The Payoff: Becoming a Visual Provocateur

Indeed, several benefits emerge from the skillful use of visual provocations and explanations. The approach enables us to:

  • Provoke Conversations. By vividly capturing the dynamics of a problem and the dimensions of a solution, we set the stage for engaging conversations exploring business value and the specifics of the customer's world.
  • Accelerate Comprehension. By clearly illustrating the scope, magnitude and cost of their problem, we help buyers comprehend why the present course may be unacceptable.
  • Clarify the Case for Change. By clearly illustrating the solution and its dynamics, we illuminate a clear path from the present state to the future state - one that acknowledges the challenges of change and shows how it can be managed.
  • Demonstrate Business Value. While some elements of the business case are best expressed in spreadsheet calculations, this approach also lets you visually tell the story of business value - showing, for instance, how costs will be reduced or revenue will be generated.
  • Drive the Deal Forward. By building credibility and enhancing clarity, visual provocations and explanations provide a compelling map to guide buyers through the journey that lies ahead - giving them the confidence to invest and reducing the length of a decision cycle.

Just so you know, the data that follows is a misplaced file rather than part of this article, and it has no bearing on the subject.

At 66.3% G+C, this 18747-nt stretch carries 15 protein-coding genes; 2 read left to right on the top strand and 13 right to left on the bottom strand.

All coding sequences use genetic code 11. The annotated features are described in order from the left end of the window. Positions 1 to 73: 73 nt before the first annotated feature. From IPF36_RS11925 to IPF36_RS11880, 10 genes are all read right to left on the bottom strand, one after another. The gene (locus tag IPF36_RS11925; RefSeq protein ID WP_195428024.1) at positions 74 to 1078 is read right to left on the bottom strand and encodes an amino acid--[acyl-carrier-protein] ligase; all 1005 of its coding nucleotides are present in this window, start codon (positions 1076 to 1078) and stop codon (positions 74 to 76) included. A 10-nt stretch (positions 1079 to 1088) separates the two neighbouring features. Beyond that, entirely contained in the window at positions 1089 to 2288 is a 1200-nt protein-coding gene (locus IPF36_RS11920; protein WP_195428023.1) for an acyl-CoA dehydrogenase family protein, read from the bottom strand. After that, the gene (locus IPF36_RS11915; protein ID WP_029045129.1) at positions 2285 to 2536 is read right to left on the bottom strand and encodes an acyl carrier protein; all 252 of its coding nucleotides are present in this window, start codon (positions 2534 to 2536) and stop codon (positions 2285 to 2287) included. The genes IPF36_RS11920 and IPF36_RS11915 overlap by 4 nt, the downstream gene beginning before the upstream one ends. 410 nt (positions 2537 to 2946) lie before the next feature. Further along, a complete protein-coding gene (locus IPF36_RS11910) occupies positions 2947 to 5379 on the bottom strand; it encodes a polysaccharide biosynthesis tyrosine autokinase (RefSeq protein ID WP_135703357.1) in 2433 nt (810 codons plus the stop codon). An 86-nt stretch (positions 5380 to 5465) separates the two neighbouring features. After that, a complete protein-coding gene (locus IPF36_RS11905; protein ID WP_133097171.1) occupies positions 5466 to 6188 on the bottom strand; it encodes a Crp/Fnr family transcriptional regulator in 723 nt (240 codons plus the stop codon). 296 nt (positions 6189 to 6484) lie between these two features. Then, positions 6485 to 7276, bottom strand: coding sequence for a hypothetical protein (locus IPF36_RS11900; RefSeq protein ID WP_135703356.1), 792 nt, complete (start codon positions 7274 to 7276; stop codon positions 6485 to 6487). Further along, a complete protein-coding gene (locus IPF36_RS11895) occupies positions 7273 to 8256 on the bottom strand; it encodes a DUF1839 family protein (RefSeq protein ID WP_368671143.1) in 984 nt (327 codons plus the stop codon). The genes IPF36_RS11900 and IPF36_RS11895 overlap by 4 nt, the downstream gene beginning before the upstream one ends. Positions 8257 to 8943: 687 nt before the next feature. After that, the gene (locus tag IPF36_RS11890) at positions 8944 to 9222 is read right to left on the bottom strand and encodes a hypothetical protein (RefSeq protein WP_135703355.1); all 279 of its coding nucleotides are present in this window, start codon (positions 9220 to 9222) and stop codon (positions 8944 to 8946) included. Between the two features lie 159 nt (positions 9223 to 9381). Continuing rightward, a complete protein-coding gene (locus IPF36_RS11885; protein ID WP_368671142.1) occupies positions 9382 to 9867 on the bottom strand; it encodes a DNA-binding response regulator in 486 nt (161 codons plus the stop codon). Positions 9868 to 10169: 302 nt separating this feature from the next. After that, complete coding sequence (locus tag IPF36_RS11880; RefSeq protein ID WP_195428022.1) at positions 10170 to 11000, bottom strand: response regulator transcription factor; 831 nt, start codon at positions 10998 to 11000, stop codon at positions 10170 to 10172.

Ultimately, we have a powerful opportunity to engage buyers and drive growth by becoming visual provocateurs. By visually demonstrating the case for change, we build trust and credibility. We enable our buyers to leap the learning curve and see themselves as heroes in their own stories.

And while video, webinars and white papers are all powerful vehicles for presenting (and repurposing) compelling visuals, it may be in face-to-face sales meetings (or in sales conversations augmented with web conferencing) where this approach has its highest impact. This is the moment when we can put the buyer in a story that is uniquely his or her (or their) own. We visualize the unpleasant present to drive it into the past. We visualize the value-rich future to bring it into the present. We provoke to propel.

About the author: Britton Manasco, whose blog is Illuminating the Future, helps companies grow by positioning them as thought leaders and trusted authorities. You can reach him at 512-301-4881 or at